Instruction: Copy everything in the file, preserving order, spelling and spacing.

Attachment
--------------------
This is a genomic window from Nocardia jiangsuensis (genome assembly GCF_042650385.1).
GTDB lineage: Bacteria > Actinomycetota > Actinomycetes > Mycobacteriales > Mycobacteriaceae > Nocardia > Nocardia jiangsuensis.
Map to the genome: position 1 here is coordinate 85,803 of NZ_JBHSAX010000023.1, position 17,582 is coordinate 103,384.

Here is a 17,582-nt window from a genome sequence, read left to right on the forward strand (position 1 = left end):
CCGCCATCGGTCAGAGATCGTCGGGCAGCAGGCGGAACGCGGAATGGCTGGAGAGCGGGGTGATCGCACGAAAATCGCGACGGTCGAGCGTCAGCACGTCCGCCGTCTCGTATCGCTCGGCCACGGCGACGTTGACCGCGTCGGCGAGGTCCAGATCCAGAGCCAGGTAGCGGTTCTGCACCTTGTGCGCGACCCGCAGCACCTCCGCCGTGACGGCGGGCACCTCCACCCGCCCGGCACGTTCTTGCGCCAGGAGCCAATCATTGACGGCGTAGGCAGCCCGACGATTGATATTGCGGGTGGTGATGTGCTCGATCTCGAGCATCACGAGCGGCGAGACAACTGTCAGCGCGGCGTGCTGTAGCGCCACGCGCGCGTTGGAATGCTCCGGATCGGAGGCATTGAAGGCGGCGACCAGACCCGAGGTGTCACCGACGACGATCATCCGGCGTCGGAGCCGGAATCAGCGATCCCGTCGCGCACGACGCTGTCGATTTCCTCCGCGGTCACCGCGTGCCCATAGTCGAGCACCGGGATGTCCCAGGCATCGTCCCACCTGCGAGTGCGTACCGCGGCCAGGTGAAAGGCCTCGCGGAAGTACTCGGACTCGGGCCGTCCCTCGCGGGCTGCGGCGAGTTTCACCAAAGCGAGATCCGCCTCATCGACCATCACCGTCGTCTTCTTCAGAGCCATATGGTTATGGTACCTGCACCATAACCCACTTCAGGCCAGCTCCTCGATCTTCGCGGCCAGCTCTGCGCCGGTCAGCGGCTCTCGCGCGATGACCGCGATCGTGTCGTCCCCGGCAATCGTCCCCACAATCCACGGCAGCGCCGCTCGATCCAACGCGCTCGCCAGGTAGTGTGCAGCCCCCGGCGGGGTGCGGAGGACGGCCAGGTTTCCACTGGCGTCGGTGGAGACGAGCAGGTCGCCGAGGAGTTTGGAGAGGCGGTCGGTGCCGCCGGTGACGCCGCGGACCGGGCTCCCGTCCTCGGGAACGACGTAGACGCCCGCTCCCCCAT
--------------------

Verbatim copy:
This is a genomic window from Nocardia jiangsuensis (genome assembly GCF_042650385.1).
GTDB lineage: Bacteria > Actinomycetota > Actinomycetes > Mycobacteriales > Mycobacteriaceae > Nocardia > Nocardia jiangsuensis.
Map to the genome: position 1 here is coordinate 85,803 of NZ_JBHSAX010000023.1, position 17,582 is coordinate 103,384.

Here is a 17,582-nt window from a genome sequence, read left to right on the forward strand (position 1 = left end):
CCGCCATCGGTCAGAGATCGTCGGGCAGCAGGCGGAACGCGGAATGGCTGGAGAGCGGGGTGATCGCACGAAAATCGCGACGGTCGAGCGTCAGCACGTCCGCCGTCTCGTATCGCTCGGCCACGGCGACGTTGACCGCGTCGGCGAGGTCCAGATCCAGAGCCAGGTAGCGGTTCTGCACCTTGTGCGCGACCCGCAGCACCTCCGCCGTGACGGCGGGCACCTCCACCCGCCCGGCACGTTCTTGCGCCAGGAGCCAATCATTGACGGCGTAGGCAGCCCGACGATTGATATTGCGGGTGGTGATGTGCTCGATCTCGAGCATCACGAGCGGCGAGACAACTGTCAGCGCGGCGTGCTGTAGCGCCACGCGCGCGTTGGAATGCTCCGGATCGGAGGCATTGAAGGCGGCGACCAGACCCGAGGTGTCACCGACGACGATCATCCGGCGTCGGAGCCGGAATCAGCGATCCCGTCGCGCACGACGCTGTCGATTTCCTCCGCGGTCACCGCGTGCCCATAGTCGAGCACCGGGATGTCCCAGGCATCGTCCCACCTGCGAGTGCGTACCGCGGCCAGGTGAAAGGCCTCGCGGAAGTACTCGGACTCGGGCCGTCCCTCGCGGGCTGCGGCGAGTTTCACCAAAGCGAGATCCGCCTCATCGACCATCACCGTCGTCTTCTTCAGAGCCATATGGTTATGGTACCTGCACCATAACCCACTTCAGGCCAGCTCCTCGATCTTCGCGGCCAGCTCTGCGCCGGTCAGCGGCTCTCGCGCGATGACCGCGATCGTGTCGTCCCCGGCAATCGTCCCCACAATCCACGGCAGCGCCGCTCGATCCAACGCGCTCGCCAGGTAGTGTGCAGCCCCCGGCGGGGTGCGGAGGACGGCCAGGTTTCCACTGGCGTCGGTGGAGACGAGCAGGTCGCCGAGGAGTTTGGAGAGGCGGTCGGTGCCGCCGGTGACGCCGCGGACCGGGCTCCCGTCCTCGGGAACGACGTAGACGCCCGCTCCCCCAT